KYIV, Ukraine — Police in Belarus said they arrested over 400 protesters who participate in a weekend protest demanding the resignation of the country’s authoritarian president after a contested vote.
Soldiers obstructed the middle of Minsk with water cannons, armored personnel carriers along with the barbed wire.
Protests also took place in many different cities, such as Brest, where police used tear gas in a bid to disperse the crowd.
Human rights activists estimated that the audience in Minsk at roughly 100,000 people. Authorities, however, said a total of over 20,000 people rallied in towns and cities all around the nation.
According to a police announcement Monday, a total of 442 protesters were arrested on Sunday, including 266 in Minsk. Police stated 330 of these remained in custody since they wait for hearings in court.
Protests began on Aug. 9, after Lukashenko won his sixth term in office at an election resistance supporters and lots of European authorities believe was rigged. Demonstrations have happened daily because of the vote, although the agendas on Sundays in Minsk are the biggest, attracting audiences of around 200,000 people.
Lukashenko, who’s conducted the ex-Soviet state of 9.5 million with an iron fist since assuming office in 1994, repressing the opposition and independent press, has resisted suggestions of conversation with the resistance. Many protesters expired.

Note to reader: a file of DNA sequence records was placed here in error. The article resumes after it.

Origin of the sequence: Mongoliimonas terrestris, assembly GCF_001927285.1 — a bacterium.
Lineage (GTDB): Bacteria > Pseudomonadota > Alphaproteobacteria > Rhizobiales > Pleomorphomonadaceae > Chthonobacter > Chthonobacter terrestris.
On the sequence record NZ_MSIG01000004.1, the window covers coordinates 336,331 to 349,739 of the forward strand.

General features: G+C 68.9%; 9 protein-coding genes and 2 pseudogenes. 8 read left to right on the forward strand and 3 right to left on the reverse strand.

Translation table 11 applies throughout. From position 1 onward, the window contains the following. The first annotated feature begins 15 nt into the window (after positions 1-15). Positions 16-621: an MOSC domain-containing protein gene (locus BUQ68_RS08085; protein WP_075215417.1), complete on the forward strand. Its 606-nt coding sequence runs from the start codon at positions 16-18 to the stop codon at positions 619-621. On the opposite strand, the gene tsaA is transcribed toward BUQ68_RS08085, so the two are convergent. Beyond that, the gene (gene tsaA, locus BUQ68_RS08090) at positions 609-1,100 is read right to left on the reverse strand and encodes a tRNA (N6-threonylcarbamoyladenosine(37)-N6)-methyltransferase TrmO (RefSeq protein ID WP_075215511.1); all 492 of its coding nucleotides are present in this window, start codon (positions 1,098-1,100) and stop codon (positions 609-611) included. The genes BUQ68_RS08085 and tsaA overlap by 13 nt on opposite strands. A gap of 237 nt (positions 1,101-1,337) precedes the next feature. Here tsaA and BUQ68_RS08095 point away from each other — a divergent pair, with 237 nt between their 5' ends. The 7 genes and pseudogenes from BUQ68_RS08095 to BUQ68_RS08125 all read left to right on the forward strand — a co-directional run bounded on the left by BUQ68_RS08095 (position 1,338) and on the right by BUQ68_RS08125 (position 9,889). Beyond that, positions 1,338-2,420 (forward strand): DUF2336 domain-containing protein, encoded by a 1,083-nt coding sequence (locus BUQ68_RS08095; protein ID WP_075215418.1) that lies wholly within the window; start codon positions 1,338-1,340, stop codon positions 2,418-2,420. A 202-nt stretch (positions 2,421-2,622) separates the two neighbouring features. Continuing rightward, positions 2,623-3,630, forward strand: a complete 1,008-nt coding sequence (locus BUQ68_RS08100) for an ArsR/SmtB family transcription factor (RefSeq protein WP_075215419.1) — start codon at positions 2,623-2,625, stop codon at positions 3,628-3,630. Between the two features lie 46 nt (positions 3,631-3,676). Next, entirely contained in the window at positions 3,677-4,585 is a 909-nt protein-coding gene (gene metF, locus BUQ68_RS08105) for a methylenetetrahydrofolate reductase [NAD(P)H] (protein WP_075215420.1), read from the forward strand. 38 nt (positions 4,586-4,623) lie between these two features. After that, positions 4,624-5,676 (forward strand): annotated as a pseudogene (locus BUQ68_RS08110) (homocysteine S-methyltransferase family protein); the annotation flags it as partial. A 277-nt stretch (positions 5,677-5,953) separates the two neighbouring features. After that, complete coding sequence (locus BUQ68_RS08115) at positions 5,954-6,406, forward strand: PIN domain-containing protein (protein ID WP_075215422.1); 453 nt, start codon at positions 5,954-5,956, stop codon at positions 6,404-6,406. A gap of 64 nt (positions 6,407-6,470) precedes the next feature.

Amid global outrage, Belarusian police switched into prosecuting top activists and mass detentions, preventing large scale violence. Many members of the Coordination Council which was shaped by the resistance to push for a glimpse of power have been detained or forced to depart the country.
In reaction to the crackdown, resistance supporters released private data of over 1,000 police officers on Saturday. “nobody will stay anonymous, even below a balaclava,” popular resistance site Next Live about the Telegram messaging program said, promising to launch more information if detentions continue.
Sviatlana Tsikhanouskaya,” Lukashenko’s most important competition at the Aug. 9 election who’s now in exile in Lithuania after fleeing Belarus in fear for her safety and her kids, has condemned the crackdown on the protesters as unlawful.
In a video statement released Monday, she advocated law enforcement officers to refrain from”offense and unethical activities towards your fellow taxpayers, even if pressured by your superiors.”
“Be together with the Belarusian people, and the people won’t forget that you’re in their side,” Tsikhnaouskaya explained.
Ales Bialiatski, head of the Viasna human rights group, told The Associated Press the loyalty of their security forces is critical for Lukashenko.
“Loyalty of these security forces is essential to get Lukashenko’s ability to hang on to power,” Bialiatski stated Monday. “It’s by the hands of the people that large scale political repression is performed in the middle of Europe.”